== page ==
Although a small group of people, Plummer is part of what is known as the South El Monte/El Monte diaspora, people who left for one reason or another. But there is just something about such a place—that was once the home of a lion farm, that inspired Frank Zappa to write a song, that is historically known as the end of the Santa Fe trail—that never leaves your heart.

The Author

Alexandra M. Landeros was born in East Los Angeles and spent most of her childhood in South El Monte, with frequent time spent in Aguascalientes, Mexico. In 1994, she left Southern California to attend college at Carnegie Mellon University. Instead of returning home, she moved to Austin, Texas, where she has been living since 1998. In 2004 she graduated from Texas State University with an MFA in Creative Writing. She currently works as a freelance writer and local food activist.

East of East Series

1. SEMAP, “Making Place: Mapping South El Monte and El Monte”

2. Yesenia Barragan and Mark Bray, “Ricardo Flores Magón & the Anarchist Movement in El Monte, California”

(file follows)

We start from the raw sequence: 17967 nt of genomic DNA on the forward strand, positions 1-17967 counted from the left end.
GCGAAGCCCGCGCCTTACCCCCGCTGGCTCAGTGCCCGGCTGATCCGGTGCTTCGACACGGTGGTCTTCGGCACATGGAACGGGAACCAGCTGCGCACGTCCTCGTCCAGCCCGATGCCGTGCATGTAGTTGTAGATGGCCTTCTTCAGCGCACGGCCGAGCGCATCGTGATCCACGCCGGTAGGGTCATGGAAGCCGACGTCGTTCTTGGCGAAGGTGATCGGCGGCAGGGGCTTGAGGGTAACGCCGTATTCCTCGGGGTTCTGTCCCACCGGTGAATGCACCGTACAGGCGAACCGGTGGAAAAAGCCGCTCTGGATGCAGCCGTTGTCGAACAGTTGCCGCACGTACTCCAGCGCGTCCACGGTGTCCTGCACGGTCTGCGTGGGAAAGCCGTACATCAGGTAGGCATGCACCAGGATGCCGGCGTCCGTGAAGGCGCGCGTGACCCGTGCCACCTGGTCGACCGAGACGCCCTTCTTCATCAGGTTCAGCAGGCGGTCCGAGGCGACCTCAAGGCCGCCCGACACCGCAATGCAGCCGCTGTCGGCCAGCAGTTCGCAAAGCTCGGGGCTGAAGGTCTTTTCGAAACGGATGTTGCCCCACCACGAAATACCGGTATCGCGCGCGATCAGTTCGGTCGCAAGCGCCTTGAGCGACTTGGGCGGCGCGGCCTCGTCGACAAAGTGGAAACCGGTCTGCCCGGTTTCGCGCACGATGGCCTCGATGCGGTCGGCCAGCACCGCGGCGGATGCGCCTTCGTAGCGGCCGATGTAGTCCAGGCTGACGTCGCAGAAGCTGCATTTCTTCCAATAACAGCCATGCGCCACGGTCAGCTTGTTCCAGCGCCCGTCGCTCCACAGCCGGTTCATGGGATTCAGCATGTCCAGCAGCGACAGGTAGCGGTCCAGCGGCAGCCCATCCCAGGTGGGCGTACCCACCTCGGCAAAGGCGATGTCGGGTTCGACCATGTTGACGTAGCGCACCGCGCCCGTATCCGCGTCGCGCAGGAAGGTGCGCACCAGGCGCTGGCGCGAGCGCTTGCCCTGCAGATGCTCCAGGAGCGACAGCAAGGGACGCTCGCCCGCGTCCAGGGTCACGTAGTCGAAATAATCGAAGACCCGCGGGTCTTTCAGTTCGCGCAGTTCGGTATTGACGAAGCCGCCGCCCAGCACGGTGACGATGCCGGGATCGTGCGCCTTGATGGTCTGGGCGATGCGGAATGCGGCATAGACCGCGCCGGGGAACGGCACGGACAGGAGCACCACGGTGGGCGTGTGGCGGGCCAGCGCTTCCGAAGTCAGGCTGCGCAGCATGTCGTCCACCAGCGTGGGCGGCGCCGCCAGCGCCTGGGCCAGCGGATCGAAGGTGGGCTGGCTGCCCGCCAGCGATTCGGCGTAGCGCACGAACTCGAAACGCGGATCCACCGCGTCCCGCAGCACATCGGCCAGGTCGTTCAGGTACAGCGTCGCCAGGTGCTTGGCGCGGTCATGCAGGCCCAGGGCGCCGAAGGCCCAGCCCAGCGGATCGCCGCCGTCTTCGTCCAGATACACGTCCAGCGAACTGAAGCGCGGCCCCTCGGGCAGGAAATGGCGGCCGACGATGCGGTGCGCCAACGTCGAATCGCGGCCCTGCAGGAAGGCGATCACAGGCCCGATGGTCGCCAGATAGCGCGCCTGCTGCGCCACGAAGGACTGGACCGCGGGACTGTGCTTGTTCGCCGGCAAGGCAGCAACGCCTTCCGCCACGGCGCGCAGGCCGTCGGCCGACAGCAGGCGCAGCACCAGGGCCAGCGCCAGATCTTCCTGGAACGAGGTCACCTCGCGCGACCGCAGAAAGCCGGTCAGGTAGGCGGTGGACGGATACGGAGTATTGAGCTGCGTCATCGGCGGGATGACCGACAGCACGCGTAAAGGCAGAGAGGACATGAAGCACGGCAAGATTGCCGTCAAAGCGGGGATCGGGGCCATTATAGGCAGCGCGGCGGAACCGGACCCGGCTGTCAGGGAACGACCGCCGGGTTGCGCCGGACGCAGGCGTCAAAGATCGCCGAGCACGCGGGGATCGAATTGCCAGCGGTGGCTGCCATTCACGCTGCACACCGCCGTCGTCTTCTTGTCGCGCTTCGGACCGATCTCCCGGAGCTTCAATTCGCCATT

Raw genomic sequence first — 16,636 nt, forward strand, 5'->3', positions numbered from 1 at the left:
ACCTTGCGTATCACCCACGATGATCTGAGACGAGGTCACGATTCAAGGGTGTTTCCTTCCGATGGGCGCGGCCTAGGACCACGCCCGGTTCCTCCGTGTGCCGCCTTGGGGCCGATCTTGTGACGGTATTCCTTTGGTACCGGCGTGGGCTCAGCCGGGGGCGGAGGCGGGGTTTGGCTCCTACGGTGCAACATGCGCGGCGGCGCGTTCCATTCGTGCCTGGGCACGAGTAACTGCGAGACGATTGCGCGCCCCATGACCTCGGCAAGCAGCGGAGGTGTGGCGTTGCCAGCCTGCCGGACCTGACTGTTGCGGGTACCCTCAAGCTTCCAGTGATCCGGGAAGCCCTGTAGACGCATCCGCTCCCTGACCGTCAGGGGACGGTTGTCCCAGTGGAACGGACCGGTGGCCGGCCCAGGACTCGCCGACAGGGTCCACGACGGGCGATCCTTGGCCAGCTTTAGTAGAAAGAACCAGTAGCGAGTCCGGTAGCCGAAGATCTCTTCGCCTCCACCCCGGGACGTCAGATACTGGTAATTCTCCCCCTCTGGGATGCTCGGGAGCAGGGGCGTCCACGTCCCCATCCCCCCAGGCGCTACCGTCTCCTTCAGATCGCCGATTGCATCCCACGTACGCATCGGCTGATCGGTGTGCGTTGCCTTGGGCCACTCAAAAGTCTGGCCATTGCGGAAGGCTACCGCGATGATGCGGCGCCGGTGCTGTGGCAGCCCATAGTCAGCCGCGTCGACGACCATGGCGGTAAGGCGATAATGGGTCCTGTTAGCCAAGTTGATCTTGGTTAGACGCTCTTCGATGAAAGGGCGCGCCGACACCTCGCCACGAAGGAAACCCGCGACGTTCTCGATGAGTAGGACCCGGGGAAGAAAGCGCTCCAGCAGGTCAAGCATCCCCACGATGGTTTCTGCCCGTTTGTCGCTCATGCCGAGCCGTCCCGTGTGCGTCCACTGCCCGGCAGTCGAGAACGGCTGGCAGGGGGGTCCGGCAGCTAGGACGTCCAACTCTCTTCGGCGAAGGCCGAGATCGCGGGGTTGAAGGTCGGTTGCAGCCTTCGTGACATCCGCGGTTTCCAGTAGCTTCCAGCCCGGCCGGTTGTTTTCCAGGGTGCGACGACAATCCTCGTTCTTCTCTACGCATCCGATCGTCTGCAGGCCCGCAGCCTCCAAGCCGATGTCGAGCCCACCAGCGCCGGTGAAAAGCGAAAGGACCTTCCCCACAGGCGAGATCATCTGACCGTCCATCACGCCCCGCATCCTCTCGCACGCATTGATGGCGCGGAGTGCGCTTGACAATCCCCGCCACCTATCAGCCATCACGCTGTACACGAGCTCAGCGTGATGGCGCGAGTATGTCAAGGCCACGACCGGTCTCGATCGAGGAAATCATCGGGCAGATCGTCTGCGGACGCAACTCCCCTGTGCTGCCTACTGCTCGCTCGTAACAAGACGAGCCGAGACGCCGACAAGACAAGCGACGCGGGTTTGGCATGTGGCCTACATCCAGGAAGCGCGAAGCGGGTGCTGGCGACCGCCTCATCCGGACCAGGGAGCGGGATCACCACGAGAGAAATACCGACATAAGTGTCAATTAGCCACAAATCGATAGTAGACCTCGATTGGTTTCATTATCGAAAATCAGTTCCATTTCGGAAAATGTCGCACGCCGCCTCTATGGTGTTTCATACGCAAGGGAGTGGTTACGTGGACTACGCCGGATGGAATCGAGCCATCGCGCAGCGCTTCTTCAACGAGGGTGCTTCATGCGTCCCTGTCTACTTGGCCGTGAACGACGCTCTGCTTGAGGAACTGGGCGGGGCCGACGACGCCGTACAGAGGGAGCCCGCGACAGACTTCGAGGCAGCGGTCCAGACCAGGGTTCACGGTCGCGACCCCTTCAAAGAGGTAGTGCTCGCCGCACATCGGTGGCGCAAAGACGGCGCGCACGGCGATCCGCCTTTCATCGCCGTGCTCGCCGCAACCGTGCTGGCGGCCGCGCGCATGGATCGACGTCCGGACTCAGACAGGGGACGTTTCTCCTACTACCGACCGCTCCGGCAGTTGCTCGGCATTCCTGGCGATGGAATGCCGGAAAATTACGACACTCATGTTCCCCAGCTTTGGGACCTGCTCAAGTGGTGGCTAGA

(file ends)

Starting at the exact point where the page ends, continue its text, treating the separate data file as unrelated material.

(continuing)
3. Nick Juravich, “‘City of Achievement’: The Making of the City of South El Monte, 1955-1976″

4. Vickie Vertiz, “El Monte Forever: A Brief History of Michael Jaime-Becerra”

5. Michael Jaime-Becerra, “1181 Durfee Avenue: 1983 to 1986″

6. Jude Webre, “I’d Know Where to Find You: Art Laboe’s Charmed Life On Air”

7. Maria John, “Toypurina: A Legend Etched in the Landscape”

8. Jennifer Renteria, “The Starlite Swap Meet”

9. Wendy Cheng, “A Brief History (and Geography) of the San Gabriel Valley”

10. Alexandra M. Landeros, “Toni Margarita Plummer: Writing Her Way Home in  The Bolero of Andi Rowe”

Further Reading
  1. The Bolero of Andi Rowe by Toni Margarita Plummer, Curbstone Books, Northwestern University Press, 2011
  2. Jaime-Becerra’s book?
  3. Plascencia’s book?
  4. Wise Latinas, ed. By Jennifer De Leon, University of Nebraska Press, 2014